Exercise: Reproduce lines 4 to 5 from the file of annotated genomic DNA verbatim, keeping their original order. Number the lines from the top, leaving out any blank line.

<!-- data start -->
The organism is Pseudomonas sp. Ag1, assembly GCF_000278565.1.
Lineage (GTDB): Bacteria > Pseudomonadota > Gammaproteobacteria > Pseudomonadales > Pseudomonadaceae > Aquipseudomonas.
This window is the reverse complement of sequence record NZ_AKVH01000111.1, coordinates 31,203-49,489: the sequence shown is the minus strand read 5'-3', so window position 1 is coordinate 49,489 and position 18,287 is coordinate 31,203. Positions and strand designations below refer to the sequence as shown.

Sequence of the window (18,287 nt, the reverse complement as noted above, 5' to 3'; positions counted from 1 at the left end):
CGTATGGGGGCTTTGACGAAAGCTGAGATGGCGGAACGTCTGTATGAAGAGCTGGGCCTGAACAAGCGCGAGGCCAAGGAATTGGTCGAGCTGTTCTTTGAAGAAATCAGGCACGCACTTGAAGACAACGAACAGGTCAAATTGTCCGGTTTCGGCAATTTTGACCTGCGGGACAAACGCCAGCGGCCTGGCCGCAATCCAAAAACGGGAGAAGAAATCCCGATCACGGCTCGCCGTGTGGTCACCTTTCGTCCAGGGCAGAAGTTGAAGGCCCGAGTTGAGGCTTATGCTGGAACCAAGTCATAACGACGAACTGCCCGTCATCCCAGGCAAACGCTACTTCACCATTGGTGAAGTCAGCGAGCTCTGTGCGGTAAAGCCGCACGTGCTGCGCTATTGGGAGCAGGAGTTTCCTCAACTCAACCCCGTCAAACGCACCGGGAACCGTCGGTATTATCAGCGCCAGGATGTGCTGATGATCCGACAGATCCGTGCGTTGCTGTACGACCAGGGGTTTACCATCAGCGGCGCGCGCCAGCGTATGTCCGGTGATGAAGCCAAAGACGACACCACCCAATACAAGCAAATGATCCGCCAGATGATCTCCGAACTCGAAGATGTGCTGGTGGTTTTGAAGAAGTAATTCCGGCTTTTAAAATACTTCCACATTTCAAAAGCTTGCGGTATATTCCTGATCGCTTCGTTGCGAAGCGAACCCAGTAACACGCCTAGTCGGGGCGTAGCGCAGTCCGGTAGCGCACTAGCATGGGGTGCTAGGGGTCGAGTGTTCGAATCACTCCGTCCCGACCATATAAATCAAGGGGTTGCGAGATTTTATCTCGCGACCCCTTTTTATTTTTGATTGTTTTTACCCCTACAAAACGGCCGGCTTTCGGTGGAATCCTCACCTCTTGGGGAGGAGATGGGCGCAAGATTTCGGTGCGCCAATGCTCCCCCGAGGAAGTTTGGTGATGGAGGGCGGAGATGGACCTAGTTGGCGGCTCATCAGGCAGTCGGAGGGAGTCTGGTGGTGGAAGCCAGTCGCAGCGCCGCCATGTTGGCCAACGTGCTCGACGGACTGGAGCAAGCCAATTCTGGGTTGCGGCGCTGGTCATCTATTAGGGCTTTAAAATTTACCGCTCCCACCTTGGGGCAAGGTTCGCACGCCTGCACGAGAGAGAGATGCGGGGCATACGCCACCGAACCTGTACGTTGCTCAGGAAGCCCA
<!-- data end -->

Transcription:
Sequence of the window (18,287 nt, the reverse complement as noted above, 5' to 3'; positions counted from 1 at the left end):
CGTATGGGGGCTTTGACGAAAGCTGAGATGGCGGAACGTCTGTATGAAGAGCTGGGCCTGAACAAGCGCGAGGCCAAGGAATTGGTCGAGCTGTTCTTTGAAGAAATCAGGCACGCACTTGAAGACAACGAACAGGTCAAATTGTCCGGTTTCGGCAATTTTGACCTGCGGGACAAACGCCAGCGGCCTGGCCGCAATCCAAAAACGGGAGAAGAAATCCCGATCACGGCTCGCCGTGTGGTCACCTTTCGTCCAGGGCAGAAGTTGAAGGCCCGAGTTGAGGCTTATGCTGGAACCAAGTCATAACGACGAACTGCCCGTCATCCCAGGCAAACGCTACTTCACCATTGGTGAAGTCAGCGAGCTCTGTGCGGTAAAGCCGCACGTGCTGCGCTATTGGGAGCAGGAGTTTCCTCAACTCAACCCCGTCAAACGCACCGGGAACCGTCGGTATTATCAGCGCCAGGATGTGCTGATGATCCGACAGATCCGTGCGTTGCTGTACGACCAGGGGTTTACCATCAGCGGCGCGCGCCAGCGTATGTCCGGTGATGAAGCCAAAGACGACACCACCCAATACAAGCAAATGATCCGCCAGATGATCTCCGAACTCGAAGATGTGCTGGTGGTTTTGAAGAAGTAATTCCGGCTTTTAAAATACTTCCACATTTCAAAAGCTTGCGGTATATTCCTGATCGCTTCGTTGCGAAGCGAACCCAGTAACACGCCTAGTCGGGGCGTAGCGCAGTCCGGTAGCGCACTAGCATGGGGTGCTAGGGGTCGAGTGTTCGAATCACTCCGTCCCGACCATATAAATCAAGGGGTTGCGAGATTTTATCTCGCGACCCCTTTTTATTTTTGATTGTTTTTACCCCTACAAAACGGCCGGCTTTCGGTGGAATCCTCACCTCTTGGGGAGGAGATGGGCGCAAGATTTCGGTGCGCCAATGCTCCCCCGAGGAAGTTTGGTGATGGAGGGCGGAGATGGACCTAGTTGGCGGCTCATCAGGCAGTCGGAGGGAGTCTGGTGGTGGAAGCCAGTCGCAGCGCCGCCATGTTGGCCAACGTGCTCGACGGACTGGAGCAAGCCAATTCTGGGTTGCGGCGCTGGTCATCTATTAGGGCTTTAAAATTTACCGCTCCCACCTTGGGGCAAGGTTCGCACGCCTGCACGAGAGAGAGATGCGGGGCATACGCCACCGAACCTGTACGTTGCTCAGGAAGCCCA